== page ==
'Kick-Ass 2' Review

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Universal Pictures

Reverence for comic creator Mark Millar runs through the veins of 'Kick-Ass 2.' The affection is often on the nose: One minute, crime fighting high schooler Dave Lizewski (Aaron Johnson) is seen in front of a poster for Millar's 'American Jesus.' In a later flashback, his Dad hangs a piece of 'Superior' art on Dave's wall. The tips of a the hat are a blockade for writer/director Jeff Wadlow, whose passion for Millar's source material disables him from streamlining 'Kick-Ass 2' into a functional action movie.

There are too many moving parts, from Kick-Ass' attempts to form a DIY Justice League, to vengeful mob son Chris D'Amico's (Christopher Mintz-Plasse) emergence into New York's first supervillain, to the awkward high school story of Hit-Girl (Chloe Moretz). Balancing the schizophrenic story is a chore for Wadlow and the audience, and yet 'Kick-Ass 2' still manages to deliver a smattering of fun, living up to the tonal roller coaster ride of the original.

'Kick-Ass 2' takes a 'Why not?' approach to throwing us back into the super heroic adventures. After leaving his costumed persona behind, high school senior Dave arbitrarily decides to train under 15-year-old assassin Mindy Macready and own his former moniker. Meanwhile, the gangly teen formerly known as 'Red Mist' arbitrarily decides to whack his mother and pick up the mantle of his recently-bazookaed father. With the help of his bodyguard Javier (John Leguizamo) and his mom's old S&M leather, Chris becomes 'The Motherf---er,' a gun-toting menace bent on killing Kick-Ass. How convenient that they both decide to get back into the game at the same moment.

Wadlow expands the scope of Matthew Vaughn's 2010 film with forgettable fluff. Through the magic of Facebook, Dave connects with other comic book-inspired crusaders who are wronging rights around town. He teams up with Dr. Gravity (Donald Faison), Night Bitch (Lindy Booth), and the most exciting promise of the sequel, Jim Carrey as Colonel Stars and Stripes, to take down mobsters the local police are too corrupt to touch. Or at least, that's what they plan to do — aside from one back room casino takedown, the newly formed super squad spends most of their time designing their costumes and training to fight. Not a recipe for action.

'Kick-Ass 2' actively wastes its talent. On the surface, Stars and Stripes might be Carrey's craziest character to date, but he's a minor role in a overshadowed plot line. There isn't scene that lets him loose — even when he's clobbering henchman with a baseball and sicking his German Shepherd on their nether regions. Same goes for Mintz-Plasse, a guy who can hold his own against the Apatow elite, now forced to scream and shout like a madman, even when he rounds up his own ragtag team of evildoers (like the personality-less Genghis Carnage and Mother Russia). Even folks like Faison and Clark Duke — funny people! — can't get a funny line to pop through the tumultuous plot.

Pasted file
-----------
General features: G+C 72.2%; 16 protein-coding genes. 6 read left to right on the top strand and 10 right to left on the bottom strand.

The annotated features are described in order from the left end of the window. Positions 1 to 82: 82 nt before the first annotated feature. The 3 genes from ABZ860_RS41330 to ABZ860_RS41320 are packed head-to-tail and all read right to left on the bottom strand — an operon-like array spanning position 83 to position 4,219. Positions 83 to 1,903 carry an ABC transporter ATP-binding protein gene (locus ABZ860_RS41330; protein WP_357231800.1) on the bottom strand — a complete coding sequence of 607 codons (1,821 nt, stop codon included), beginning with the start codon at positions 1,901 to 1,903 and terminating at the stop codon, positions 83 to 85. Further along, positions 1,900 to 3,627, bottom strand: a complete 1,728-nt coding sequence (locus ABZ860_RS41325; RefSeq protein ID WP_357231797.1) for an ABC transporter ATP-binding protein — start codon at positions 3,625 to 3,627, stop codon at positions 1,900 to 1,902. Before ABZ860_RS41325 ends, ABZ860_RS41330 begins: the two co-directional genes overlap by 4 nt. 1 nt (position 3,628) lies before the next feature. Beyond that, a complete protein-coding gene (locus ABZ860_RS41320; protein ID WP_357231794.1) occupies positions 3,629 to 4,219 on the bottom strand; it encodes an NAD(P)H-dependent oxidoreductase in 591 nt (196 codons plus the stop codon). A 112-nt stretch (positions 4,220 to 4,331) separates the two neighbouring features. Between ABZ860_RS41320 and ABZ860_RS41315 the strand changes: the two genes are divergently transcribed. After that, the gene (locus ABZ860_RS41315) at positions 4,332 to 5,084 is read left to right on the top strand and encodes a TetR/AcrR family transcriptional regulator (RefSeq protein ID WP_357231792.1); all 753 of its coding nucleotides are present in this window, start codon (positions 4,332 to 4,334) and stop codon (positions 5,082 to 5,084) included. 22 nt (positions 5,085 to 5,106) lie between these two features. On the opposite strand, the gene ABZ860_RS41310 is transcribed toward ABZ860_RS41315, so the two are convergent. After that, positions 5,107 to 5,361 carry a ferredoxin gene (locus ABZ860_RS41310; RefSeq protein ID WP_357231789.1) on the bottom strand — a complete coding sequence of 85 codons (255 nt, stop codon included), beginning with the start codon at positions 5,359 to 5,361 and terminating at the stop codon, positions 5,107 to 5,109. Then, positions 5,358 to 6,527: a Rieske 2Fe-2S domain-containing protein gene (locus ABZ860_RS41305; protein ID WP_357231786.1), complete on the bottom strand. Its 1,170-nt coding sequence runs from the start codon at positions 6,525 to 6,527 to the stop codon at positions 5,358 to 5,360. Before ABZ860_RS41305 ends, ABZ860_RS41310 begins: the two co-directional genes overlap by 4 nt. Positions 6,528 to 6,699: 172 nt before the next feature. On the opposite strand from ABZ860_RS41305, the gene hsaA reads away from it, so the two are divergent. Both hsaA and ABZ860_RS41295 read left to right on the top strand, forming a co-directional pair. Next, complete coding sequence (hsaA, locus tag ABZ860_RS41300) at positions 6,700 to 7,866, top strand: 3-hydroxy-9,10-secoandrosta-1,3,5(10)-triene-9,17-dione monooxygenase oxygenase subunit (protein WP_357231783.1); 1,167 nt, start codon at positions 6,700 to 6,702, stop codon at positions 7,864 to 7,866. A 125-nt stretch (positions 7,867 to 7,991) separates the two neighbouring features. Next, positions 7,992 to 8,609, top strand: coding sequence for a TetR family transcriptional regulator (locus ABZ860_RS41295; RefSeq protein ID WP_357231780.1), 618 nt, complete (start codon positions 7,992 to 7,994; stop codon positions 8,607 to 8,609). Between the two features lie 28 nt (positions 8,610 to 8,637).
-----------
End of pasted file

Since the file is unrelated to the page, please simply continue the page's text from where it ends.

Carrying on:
Yet, Moretz rises up to save 'Kick-Ass 2.' The movie is saddled with Kick-Ass and Motherf---er, two pointless, dramatically stagnant characters, but when Wadlow is writing for Hit-Girl, he unearths a whole other movie. Hit-Girl's adventures in 9th grade is like 'Mean Girls' with ninjas stars. In the wake of her Dad's death, Mindy tries to play nice with her foster father Marcus (Morris Chestnut), but she can't help but resume her position as a pint-sized war machine. When she's caught and finally takes Marcus' cautionary words to heart, she attempts to reintegrate herself into school. Fashion-obsessed teen girls who say "totes" and mean it, end up being a far greater challenge for Mindy than any mafia thug. Wadlow finds cunning ways to riff on Hit-Girl's skill set, from a variety dance tryout that works as the film's best fight scene, and a laughably gratuitous moment involving the "sick stick." A vulgar gag, but one that hits hard.

Carrey infamously disowned 'Kick-Ass 2' because of its violence, though compared to the original, the film barely trickles blood. It's a bittersweet choice; on one hand, it helps Wadlow's sequel shift gears into a full-blown comic book movie (the original strived for brutal realism and corny theatrics — a combo that didn't pay off). On the other, the lack of mayhem forces 'Kick-Ass 2' to skimp on the action. Blame it on the reduced budget, which Wadlow serviceably works around and only shows its face when the movie tackles bigger stunts. Hit-Girl's hand-to-hand combat is always a hoot, but her major set piece, taking out The Motherf---er's men while surfing a cargo van, is a green screen nightmare.

Like its story, 'Kick-Ass 2' is founded on "why not?" It's not about what makes sense, it's about whatever Wadlow and Millar can throw at the screen. 'Kick-Ass 2' opens in theaters on August 14.

Matt Patches is a writer and reporter whose work has been featured on New York Magazine’s Vulture, Time Out New York, Film.com, and Hollywood.com. He is the host of the pop culture podcast Operation Kino.

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